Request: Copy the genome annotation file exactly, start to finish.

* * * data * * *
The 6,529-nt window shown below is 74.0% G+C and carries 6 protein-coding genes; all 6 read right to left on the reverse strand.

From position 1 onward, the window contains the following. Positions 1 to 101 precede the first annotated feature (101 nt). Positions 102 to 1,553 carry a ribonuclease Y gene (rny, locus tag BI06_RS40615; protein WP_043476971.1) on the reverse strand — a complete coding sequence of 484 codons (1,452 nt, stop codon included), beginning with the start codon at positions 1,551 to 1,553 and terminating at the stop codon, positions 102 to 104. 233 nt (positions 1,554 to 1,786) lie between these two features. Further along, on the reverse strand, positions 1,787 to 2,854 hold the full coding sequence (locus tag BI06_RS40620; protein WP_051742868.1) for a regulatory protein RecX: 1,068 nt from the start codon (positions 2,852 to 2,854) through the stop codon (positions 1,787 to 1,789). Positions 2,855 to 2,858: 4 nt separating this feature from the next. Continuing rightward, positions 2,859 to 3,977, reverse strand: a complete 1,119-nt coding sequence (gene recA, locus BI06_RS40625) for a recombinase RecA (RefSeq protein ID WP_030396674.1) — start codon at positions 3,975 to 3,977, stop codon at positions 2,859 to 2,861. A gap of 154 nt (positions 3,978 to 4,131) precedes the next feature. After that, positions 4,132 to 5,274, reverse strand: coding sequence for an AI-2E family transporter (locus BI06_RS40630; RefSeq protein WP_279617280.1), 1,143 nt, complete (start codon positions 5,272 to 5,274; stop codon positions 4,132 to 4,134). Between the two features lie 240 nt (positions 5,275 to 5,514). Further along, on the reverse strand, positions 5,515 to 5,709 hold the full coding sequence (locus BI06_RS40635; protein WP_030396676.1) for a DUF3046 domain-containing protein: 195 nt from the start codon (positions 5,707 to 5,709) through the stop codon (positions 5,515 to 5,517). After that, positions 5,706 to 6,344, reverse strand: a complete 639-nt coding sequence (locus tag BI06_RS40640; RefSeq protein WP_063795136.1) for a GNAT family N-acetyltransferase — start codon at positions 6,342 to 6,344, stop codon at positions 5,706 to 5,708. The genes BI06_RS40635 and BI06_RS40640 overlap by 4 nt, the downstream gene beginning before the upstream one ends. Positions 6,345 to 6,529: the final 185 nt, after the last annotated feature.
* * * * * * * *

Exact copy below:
The 6,529-nt window shown below is 74.0% G+C and carries 6 protein-coding genes; all 6 read right to left on the reverse strand.

From position 1 onward, the window contains the following. Positions 1 to 101 precede the first annotated feature (101 nt). Positions 102 to 1,553 carry a ribonuclease Y gene (rny, locus tag BI06_RS40615; protein WP_043476971.1) on the reverse strand — a complete coding sequence of 484 codons (1,452 nt, stop codon included), beginning with the start codon at positions 1,551 to 1,553 and terminating at the stop codon, positions 102 to 104. 233 nt (positions 1,554 to 1,786) lie between these two features. Further along, on the reverse strand, positions 1,787 to 2,854 hold the full coding sequence (locus tag BI06_RS40620; protein WP_051742868.1) for a regulatory protein RecX: 1,068 nt from the start codon (positions 2,852 to 2,854) through the stop codon (positions 1,787 to 1,789). Positions 2,855 to 2,858: 4 nt separating this feature from the next. Continuing rightward, positions 2,859 to 3,977, reverse strand: a complete 1,119-nt coding sequence (gene recA, locus BI06_RS40625) for a recombinase RecA (RefSeq protein ID WP_030396674.1) — start codon at positions 3,975 to 3,977, stop codon at positions 2,859 to 2,861. A gap of 154 nt (positions 3,978 to 4,131) precedes the next feature. After that, positions 4,132 to 5,274, reverse strand: coding sequence for an AI-2E family transporter (locus BI06_RS40630; RefSeq protein WP_279617280.1), 1,143 nt, complete (start codon positions 5,272 to 5,274; stop codon positions 4,132 to 4,134). Between the two features lie 240 nt (positions 5,275 to 5,514). Further along, on the reverse strand, positions 5,515 to 5,709 hold the full coding sequence (locus BI06_RS40635; protein WP_030396676.1) for a DUF3046 domain-containing protein: 195 nt from the start codon (positions 5,707 to 5,709) through the stop codon (positions 5,515 to 5,517). After that, positions 5,706 to 6,344, reverse strand: a complete 639-nt coding sequence (locus tag BI06_RS40640; RefSeq protein WP_063795136.1) for a GNAT family N-acetyltransferase — start codon at positions 6,342 to 6,344, stop codon at positions 5,706 to 5,708. The genes BI06_RS40635 and BI06_RS40640 overlap by 4 nt, the downstream gene beginning before the upstream one ends. Positions 6,345 to 6,529: the final 185 nt, after the last annotated feature.